Case presentation

A 12-year-old white boy diagnosed as having CVID voluntarily started to use ColdZyme 3 years ago in the hope that it would prevent infection by the common cold virus. Since the age of 2 he had received weekly SCIG infusions: Hizentra®, 100 to 150 mg/kg weekly. Five months before the treatment with ColdZyme, analysis showed his S-IgG level to be 6.70 g/L; 3 months before the treatment with ColdZyme his S-IgG level was 6.02 g/L. Prior to treatment with ColdZyme he had recurrent microbial infections of his ears, sinuses, nose, bronchi, and lungs. He frequently exhibited continuous rhinorrhea, fungal growth in his oral cavity, and gingivitis with wounds in his gums. As a consequence, his and his family’s health-related quality of life (HRQL) had been severely compromised and he usually needed to stay at home from school at least 1 day per week. The month of November was often a particularly challenging month for him because recurrent upper respiratory tract infections often developed into pneumonia. Prophylactic treatment with amoxicillin for 9 months had little effect on the recurrent infections.

His parents commenced a twice daily treatment (morning and evening) of him with ColdZyme. The dose of the mouth spray was lower than the recommended dose of six times per day according to the instructions on the label. Further, the 15 months of preventative use was outside the intended use range of ColdZyme; that is, not to be used for more than 30 consecutive days. Weekly symptoms (malaise, fever, earache, sore throat, rhinorrhea, gastrointestinal symptoms, dry cough, mucus cough, cold sores) were recorded using a two-graded scale (yes/no) in an infection diary. His guardians had recorded infection symptoms since he was diagnosed as having CVID 10 years earlier, to follow the effect of the IgG treatment. Thus, historical data on self-reported infection frequency were available. In addition, a HRQL-related status such as days spent at home from school was also recorded. His IgG replacement treatment continued on a weekly basis and after 27 weeks of ColdZyme treatment, measurement of his S-IgG showed a level of 7.63 g/L.

Figure 1 shows the percentage of various infection symptoms he experienced per week during a period of 21 months prior to ColdZyme treatment and for the following 15 months when using ColdZyme. As shown, there was a pronounced reduction in self-reported infection symptoms during the ColdZyme treatment period; in particular, the percentage of symptoms of malaise, rhinorrhea, and cold sores. It was also noted in the infection diary that oral fungal infection decreased and wounds in his gum tissue decreased and healed. No adverse event was reported during the treatment period.
Fig. 1

Infection symptoms per week. The average percentage of various infection symptoms per week for a 12-year-old boy diagnosed as having common variable immunodeficiency and treated weekly with subcutaneous immunoglobulin G (100 to 150 mg/kg/week). ColdZyme was used twice daily during a period of 15 months and the results are compared to historically collected data for a 21-month period prior to the ColdZyme treatment

Figure 2 shows the average number of days per week he was absent from school due to the severity of infection symptoms for the same periods as in Fig. 1. During the ColdZyme treatment period, he was on average away 0.3 days/week due to infections, as compared to an average of 1.4 days/week when not using ColdZyme.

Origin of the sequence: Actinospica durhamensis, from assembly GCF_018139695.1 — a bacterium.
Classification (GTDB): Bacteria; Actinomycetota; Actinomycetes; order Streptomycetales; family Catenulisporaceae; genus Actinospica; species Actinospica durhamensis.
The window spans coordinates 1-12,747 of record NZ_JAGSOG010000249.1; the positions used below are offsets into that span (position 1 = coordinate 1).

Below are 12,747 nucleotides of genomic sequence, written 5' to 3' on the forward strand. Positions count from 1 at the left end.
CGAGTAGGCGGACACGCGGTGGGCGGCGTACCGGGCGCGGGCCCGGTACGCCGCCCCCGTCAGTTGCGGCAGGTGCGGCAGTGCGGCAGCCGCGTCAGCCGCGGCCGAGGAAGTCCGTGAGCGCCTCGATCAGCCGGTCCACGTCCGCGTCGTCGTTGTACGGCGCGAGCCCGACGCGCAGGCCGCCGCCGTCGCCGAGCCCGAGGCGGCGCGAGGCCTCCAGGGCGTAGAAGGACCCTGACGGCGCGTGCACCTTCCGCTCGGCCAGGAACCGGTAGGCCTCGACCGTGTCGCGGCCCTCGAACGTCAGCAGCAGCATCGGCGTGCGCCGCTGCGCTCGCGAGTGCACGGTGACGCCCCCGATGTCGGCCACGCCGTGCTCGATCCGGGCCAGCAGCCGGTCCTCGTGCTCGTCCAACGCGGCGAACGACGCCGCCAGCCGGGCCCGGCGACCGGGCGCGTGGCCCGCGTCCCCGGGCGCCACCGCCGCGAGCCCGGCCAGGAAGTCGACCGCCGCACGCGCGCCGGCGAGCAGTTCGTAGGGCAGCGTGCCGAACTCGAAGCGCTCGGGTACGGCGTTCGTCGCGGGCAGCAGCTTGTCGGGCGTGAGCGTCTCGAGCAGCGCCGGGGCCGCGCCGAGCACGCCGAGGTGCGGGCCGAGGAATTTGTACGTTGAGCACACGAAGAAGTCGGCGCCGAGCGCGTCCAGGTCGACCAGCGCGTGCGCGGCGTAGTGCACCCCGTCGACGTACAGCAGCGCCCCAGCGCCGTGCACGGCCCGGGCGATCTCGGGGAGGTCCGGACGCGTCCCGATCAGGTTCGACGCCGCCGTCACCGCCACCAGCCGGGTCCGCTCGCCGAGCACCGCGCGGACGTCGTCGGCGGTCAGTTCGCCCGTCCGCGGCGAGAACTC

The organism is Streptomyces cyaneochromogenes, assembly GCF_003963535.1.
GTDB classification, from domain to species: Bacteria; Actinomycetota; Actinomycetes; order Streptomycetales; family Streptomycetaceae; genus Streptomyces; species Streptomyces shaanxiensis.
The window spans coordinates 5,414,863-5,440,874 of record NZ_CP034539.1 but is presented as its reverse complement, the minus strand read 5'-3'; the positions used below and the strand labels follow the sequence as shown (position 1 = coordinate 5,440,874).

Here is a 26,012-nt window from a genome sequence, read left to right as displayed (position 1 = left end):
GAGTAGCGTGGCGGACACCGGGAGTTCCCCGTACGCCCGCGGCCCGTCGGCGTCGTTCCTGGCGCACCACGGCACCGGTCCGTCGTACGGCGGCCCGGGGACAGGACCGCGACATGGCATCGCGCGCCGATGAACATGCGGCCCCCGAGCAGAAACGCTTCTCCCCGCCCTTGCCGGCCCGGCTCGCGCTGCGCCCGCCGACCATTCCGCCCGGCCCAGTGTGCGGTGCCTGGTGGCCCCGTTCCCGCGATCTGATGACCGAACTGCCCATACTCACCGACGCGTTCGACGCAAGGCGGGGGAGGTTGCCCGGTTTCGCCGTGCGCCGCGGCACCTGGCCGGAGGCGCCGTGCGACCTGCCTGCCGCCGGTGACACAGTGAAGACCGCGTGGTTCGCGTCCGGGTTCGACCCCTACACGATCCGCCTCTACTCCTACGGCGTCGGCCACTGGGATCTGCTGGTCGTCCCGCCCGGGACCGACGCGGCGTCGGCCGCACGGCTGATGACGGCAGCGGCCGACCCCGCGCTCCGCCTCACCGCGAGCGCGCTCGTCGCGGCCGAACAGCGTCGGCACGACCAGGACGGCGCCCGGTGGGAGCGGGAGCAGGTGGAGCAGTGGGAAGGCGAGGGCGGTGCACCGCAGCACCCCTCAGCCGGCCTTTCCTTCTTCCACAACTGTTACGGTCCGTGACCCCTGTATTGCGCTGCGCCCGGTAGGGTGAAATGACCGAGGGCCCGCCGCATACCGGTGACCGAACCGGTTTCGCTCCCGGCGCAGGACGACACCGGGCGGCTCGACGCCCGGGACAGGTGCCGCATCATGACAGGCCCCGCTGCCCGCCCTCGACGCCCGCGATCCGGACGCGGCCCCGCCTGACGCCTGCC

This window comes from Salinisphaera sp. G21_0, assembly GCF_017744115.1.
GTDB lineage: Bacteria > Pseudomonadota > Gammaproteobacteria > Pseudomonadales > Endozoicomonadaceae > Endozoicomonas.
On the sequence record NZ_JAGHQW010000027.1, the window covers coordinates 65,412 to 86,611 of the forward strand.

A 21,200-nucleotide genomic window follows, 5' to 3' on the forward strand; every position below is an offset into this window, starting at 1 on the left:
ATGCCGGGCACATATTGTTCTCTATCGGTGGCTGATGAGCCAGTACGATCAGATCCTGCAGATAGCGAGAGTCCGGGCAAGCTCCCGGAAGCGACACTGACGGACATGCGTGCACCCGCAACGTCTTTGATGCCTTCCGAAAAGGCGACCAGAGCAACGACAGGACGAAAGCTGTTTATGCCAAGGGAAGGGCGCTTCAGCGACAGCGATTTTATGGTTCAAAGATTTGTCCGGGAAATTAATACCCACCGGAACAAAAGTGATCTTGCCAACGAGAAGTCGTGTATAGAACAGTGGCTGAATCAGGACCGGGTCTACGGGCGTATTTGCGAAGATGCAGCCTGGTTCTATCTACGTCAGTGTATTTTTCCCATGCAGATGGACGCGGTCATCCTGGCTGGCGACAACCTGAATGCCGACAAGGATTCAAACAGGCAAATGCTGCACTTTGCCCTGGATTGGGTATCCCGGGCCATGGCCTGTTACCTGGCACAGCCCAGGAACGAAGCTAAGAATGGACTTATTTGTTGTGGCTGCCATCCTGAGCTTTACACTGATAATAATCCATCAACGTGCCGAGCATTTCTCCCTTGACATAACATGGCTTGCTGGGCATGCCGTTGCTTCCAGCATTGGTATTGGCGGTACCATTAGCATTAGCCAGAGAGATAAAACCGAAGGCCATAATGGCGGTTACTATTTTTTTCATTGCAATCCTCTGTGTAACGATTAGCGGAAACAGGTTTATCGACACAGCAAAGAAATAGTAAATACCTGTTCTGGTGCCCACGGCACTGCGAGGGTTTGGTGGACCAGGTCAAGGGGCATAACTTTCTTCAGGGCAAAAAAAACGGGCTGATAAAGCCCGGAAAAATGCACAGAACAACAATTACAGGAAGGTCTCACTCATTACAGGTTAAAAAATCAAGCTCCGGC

Fig. 2

Absence from school. Average days per week spent at home from school for a 12-year-old boy diagnosed as having common variable immunodeficiency and treated weekly with subcutaneous immunoglobulin G (100 to 150 mg/kg/week). ColdZyme was used twice daily during a period of 15 months and the results are compared to historically collected data for a 21-month period prior to the ColdZyme treatment

Discussion

This case report emphasizes the possible importance of the interplay between viral and bacterial species in infections and by targeting the viral infection it might also be possible to prevent secondary bacterial infections.

When a 12-year-old boy diagnosed as having CVID used ColdZyme, a medical device against the common cold, to prevent a common cold it was observed that it also had an impact on several infection symptoms. The effect was possibly obtained by strengthening his body’s natural innate barrier in his oral cavity and oropharynx toward infection. During the treatment period with ColdZyme he experienced a marked reduction in infection symptoms and an improved HRQL. His continuous rhinorrhea almost disappeared, breathing through his nose was easier, oral fungal infection decreased, and wounds in his gum tissue healed for the first time in several years. Such a quick onset of action and near total eradication of infection symptoms in our patient by treatment with ColdZyme was wholly unexpected, particularly given that the initial treatment period (October to November) coincided with the time of year during which he typically experienced the most severe infections. Understandably, he and his family were elated at the improvement in their HRQL following more than 10 years of debilitating recurrent infections. His IgG replacement therapy continued during the treatment with ColdZyme. His S-IgG level was found to be higher after nearly 7 months of treatment with the spray. One explanation of his higher S-IgG level might be that the reduction in frequencies of infections led to a decreased consumption of IgG and, therefore, a higher level of these antibodies in his blood circulation. It should be noted that his parents collected the historical data in the infection dairy before their son used ColdZyme without knowing that these data would be used to compare effects observed when using ColdZyme. He continues to use ColdZyme.